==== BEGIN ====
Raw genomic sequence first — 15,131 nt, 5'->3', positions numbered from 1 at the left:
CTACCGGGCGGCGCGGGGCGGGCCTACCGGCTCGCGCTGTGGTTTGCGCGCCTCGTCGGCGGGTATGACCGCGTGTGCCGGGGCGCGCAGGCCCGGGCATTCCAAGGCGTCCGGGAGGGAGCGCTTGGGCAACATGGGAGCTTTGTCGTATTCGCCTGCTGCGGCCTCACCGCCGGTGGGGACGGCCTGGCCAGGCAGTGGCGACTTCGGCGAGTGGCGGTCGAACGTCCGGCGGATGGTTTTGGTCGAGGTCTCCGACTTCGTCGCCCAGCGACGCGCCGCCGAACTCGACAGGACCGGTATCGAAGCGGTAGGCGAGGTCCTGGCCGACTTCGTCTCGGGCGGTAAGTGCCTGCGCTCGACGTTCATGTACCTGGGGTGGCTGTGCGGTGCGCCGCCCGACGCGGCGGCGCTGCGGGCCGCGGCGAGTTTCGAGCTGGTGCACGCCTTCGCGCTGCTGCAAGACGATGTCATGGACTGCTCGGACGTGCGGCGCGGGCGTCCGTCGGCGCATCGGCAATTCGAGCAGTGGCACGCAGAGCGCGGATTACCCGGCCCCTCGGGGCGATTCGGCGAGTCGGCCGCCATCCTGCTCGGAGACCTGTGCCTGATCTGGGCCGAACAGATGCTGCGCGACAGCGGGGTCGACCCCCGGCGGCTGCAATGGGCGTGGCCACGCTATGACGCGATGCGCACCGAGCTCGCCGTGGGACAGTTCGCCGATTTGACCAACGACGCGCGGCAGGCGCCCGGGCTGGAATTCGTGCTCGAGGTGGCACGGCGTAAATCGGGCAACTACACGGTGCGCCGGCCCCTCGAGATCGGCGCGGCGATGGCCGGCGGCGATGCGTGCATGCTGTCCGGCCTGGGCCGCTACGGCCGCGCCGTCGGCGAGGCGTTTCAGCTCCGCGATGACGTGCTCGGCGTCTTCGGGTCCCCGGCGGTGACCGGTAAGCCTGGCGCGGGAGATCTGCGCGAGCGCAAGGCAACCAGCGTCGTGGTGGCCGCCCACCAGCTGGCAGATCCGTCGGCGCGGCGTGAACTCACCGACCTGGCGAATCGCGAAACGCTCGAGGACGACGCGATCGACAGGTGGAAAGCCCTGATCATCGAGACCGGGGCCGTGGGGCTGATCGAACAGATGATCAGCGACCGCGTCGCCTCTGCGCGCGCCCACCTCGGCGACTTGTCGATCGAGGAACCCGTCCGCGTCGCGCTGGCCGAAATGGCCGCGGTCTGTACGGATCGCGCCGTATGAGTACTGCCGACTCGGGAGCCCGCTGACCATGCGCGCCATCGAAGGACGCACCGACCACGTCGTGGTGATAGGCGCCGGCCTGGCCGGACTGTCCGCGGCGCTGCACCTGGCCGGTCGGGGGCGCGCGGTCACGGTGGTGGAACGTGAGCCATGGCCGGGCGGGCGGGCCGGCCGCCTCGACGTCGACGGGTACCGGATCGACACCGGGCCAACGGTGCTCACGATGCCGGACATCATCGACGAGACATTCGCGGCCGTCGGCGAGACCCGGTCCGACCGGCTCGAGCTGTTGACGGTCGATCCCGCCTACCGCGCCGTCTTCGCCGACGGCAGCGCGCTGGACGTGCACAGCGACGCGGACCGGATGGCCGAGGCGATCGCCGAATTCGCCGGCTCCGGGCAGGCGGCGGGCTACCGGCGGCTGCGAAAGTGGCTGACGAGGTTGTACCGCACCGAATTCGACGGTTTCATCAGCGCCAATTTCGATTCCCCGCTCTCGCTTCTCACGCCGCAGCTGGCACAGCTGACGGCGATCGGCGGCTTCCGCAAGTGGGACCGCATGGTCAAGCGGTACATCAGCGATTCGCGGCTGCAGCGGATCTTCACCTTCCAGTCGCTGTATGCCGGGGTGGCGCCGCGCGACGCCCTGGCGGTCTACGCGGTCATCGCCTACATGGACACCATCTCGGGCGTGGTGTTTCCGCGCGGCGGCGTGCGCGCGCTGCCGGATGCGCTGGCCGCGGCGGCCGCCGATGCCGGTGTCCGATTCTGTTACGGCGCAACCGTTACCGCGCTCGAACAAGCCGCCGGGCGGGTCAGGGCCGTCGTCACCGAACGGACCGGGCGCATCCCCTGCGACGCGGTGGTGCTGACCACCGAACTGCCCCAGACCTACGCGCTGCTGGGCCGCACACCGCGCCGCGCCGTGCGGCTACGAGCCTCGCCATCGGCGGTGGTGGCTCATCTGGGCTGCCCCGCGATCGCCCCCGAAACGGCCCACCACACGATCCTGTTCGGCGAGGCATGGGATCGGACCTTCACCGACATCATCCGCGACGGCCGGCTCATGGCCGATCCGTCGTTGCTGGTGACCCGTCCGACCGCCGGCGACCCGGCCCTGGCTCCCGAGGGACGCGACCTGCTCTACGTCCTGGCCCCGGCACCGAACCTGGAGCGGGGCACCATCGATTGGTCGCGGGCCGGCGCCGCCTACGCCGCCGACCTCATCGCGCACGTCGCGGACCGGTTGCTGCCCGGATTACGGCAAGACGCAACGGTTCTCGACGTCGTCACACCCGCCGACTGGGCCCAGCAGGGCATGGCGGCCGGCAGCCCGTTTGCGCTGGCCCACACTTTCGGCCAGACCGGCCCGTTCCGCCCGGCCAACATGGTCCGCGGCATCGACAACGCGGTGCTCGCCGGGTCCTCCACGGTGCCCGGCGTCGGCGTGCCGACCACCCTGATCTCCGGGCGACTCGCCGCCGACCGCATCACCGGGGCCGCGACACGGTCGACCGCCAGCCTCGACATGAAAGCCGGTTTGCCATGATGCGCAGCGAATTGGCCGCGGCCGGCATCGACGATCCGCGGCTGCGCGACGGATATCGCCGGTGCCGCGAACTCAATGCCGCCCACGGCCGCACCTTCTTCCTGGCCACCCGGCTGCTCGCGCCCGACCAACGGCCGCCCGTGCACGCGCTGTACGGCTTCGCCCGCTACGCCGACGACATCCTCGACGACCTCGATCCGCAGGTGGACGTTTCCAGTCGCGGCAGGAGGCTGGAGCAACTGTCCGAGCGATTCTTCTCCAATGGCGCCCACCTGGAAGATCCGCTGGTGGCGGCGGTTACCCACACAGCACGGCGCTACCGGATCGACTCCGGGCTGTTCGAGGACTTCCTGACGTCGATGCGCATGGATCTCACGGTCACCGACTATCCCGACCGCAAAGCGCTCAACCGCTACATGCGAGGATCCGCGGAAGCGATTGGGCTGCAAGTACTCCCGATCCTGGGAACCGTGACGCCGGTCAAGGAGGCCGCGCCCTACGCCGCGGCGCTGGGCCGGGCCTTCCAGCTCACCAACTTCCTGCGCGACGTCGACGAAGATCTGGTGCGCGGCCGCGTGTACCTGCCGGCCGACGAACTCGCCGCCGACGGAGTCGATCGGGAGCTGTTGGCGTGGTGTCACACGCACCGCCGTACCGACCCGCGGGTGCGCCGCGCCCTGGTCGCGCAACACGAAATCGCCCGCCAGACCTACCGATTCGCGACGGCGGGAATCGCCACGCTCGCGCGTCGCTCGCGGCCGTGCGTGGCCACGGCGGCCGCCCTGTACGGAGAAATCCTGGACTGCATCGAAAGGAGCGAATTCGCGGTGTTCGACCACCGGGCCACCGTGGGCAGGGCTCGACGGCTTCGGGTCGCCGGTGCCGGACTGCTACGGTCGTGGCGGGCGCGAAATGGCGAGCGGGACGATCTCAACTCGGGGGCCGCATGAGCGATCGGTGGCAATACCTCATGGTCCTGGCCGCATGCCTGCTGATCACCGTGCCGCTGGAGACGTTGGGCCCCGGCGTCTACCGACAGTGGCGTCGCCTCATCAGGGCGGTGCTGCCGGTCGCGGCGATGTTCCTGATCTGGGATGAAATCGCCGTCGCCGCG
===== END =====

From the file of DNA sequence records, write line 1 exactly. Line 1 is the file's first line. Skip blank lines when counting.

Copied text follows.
Raw genomic sequence first — 15,131 nt, 5'->3', positions numbered from 1 at the left: